Plane & Pilot
Tuesday, February 7, 2012

Unplanned Obsolescence


Antiquity is strictly a point of view



The Lockheed F-117 Nighthawk saw its first flight in 1981, and retired from service as a stealth ground-attack aircraft in 2008.
Every so often, something will happen that reaches out and raps you in the noggin, and makes you realize how fast time is ripping past. And how quickly something that's familiar and simply secondhand to you becomes exotic and antique to a new generation. I've had a couple of those epiphanies lately.

The first was when I was doing an interview with a bright young couple who had brought their beautifully restored Cherokee to Oshkosh. At the time of the assignment, I was thinking, "What are we coming to that we're actually writing articles on an airplane as new as a Cherokee?" Then, in the course of the interview, one of those sudden time-passage realizations jumped up and bit me. The airplane, which was one of the first PA-28s produced and identical to those I first started instructing in, was 10 years older than either of its owners, and they were in their early 40s. I had to shake my head that even a Cherokee could be over a half-century old! That just didn't compute! How could that be true?

I did the math in my head: The PA-28 got its type certificate in 1960, so it probably flew in 1959. That's nearly 53 years ago! OMG!

The second reality check came when I looked around and realized that the F-117, easily the most otherworldly aircraft ever to fly, had been out of inventory for over three years. Even more amazing was that it was 27 years old at the time it retired! Theoretically, it's now eligible for gate guard duty and, although they're now being stored in protective hangars, the time will come when we might be seeing what looks like Darth Vader's personal hot rod on posts out in front of VFW halls.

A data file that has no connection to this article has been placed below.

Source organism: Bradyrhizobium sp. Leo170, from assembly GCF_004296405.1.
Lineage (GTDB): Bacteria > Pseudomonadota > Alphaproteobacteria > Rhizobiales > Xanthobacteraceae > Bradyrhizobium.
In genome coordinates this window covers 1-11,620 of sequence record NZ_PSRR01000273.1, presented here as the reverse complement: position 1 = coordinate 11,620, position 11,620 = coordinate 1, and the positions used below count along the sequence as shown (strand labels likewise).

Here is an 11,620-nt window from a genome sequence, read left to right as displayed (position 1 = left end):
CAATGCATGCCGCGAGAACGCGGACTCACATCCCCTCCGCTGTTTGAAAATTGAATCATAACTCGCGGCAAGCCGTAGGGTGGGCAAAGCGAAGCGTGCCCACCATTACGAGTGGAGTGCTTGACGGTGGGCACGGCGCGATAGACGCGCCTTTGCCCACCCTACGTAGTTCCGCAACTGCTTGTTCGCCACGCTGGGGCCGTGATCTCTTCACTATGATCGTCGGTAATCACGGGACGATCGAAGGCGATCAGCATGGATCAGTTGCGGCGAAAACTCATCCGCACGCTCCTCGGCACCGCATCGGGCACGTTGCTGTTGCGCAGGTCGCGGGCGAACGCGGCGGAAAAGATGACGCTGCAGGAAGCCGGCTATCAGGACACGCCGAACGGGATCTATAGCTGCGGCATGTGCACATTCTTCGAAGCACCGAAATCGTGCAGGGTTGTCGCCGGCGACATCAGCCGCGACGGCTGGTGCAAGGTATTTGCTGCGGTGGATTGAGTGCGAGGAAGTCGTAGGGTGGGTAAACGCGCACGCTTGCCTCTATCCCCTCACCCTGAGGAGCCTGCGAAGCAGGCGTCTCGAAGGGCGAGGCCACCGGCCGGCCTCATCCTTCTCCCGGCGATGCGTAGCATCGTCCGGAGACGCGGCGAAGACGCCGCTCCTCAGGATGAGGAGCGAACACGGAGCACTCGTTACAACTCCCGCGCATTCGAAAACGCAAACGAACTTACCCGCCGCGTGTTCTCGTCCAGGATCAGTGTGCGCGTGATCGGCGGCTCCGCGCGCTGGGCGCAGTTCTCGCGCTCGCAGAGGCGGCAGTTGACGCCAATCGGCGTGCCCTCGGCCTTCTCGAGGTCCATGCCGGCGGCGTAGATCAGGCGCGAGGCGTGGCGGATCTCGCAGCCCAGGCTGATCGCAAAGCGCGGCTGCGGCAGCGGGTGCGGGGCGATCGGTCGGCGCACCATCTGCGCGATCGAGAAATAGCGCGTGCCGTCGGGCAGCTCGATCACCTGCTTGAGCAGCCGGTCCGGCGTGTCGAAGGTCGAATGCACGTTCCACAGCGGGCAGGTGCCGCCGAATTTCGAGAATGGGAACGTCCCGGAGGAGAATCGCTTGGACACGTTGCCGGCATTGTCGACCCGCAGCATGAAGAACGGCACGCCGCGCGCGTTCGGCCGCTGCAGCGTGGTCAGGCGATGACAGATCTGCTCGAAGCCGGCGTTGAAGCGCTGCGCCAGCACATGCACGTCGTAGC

These examples show that every single one of us eventually reaches a point (if we're lucky) when those things with which we're presently surrounded and those things that populate our memory are much older than we think they are. And generations that follow ours see them in an entirely different light than we do.

I can still remember the first time I opened the door of the Tri-Pacer I learned to fly in. It was so fresh off the production line that it had that new airplane aroma that makes airplanes smell differently than other machines. In my mind's eye, I see Tri-Pacers as nothing more than used airplanes. After all, they've been floating around the edges of my consciousness my entire adult life. The fact that one could be over 60 years old doesn't even enter my mind. However, intellectually I know that so many generations have come down the pike since that time, that to the majority of aviators today, it's past being seen as a classic, and is passing into antiquity. It's not a biplane, but to younger generations, it's close.



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